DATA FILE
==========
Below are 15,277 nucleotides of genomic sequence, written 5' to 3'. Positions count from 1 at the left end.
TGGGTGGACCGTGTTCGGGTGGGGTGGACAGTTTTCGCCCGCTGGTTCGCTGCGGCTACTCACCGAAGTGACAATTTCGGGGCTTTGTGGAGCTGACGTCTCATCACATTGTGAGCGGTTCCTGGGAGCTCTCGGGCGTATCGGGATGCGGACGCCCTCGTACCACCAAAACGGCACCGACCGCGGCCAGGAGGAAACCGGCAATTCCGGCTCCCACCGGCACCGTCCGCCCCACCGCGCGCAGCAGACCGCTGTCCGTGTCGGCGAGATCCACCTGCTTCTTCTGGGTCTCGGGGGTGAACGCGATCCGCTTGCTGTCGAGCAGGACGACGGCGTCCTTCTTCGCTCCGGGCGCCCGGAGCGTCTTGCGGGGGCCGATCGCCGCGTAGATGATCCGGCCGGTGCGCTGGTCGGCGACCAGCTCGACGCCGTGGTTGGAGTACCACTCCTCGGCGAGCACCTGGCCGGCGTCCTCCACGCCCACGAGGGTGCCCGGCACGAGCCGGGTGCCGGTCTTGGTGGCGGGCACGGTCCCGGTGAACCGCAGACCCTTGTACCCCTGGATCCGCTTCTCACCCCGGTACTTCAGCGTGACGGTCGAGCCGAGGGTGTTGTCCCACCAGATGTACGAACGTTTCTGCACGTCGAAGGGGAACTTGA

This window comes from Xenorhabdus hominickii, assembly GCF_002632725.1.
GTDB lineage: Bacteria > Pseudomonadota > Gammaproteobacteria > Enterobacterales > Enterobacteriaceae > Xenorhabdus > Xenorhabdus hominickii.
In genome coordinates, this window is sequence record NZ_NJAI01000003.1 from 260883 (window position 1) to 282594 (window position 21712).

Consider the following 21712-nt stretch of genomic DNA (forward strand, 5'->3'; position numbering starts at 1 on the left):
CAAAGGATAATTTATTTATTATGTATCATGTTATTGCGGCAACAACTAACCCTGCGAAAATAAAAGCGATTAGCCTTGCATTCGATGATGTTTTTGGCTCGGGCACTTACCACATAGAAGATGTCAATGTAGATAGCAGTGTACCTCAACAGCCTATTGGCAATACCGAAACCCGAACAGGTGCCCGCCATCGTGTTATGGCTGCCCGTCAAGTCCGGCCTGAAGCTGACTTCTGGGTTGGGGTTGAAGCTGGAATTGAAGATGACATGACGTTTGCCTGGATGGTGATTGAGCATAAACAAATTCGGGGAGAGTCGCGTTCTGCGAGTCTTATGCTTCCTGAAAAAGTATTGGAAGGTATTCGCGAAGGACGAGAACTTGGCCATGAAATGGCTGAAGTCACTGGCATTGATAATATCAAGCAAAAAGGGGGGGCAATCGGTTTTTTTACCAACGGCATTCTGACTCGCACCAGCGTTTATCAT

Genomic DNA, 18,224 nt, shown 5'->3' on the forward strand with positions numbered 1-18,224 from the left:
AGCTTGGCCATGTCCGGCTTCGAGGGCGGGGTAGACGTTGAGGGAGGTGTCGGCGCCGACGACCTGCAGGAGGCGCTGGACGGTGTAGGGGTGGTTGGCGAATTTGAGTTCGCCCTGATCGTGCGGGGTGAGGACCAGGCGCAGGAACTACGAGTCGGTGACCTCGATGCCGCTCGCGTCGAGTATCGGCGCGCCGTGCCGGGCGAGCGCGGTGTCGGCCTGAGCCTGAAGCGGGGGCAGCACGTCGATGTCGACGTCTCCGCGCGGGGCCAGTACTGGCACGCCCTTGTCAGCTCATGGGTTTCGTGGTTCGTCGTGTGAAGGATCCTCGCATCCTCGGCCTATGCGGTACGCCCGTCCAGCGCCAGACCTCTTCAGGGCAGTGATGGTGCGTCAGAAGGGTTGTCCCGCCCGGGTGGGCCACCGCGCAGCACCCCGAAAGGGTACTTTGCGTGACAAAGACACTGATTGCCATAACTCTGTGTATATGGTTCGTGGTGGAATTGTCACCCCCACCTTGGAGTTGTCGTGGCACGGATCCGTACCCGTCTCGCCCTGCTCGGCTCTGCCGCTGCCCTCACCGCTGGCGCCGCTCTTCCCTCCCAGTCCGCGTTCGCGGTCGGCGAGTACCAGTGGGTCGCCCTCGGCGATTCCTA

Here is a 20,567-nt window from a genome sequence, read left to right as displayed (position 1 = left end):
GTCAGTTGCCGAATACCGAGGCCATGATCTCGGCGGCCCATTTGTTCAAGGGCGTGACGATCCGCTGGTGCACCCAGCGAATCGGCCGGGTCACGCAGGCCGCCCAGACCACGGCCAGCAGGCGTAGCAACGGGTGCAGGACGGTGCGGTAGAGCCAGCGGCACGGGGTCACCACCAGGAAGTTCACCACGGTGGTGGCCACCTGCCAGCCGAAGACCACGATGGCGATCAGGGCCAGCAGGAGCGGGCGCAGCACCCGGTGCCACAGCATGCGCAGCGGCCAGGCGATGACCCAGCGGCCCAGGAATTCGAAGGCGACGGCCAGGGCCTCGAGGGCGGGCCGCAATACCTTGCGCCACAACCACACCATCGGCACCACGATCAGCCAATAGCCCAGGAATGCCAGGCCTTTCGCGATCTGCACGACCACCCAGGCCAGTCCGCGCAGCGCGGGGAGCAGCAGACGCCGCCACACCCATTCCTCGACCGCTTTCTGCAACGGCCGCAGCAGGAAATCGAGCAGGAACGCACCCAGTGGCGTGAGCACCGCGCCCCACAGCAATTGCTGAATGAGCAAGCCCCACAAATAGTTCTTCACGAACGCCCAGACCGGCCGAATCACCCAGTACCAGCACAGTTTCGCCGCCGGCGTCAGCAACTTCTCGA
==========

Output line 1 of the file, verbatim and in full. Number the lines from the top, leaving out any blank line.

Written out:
Below are 15,277 nucleotides of genomic sequence, written 5' to 3'. Positions count from 1 at the left end.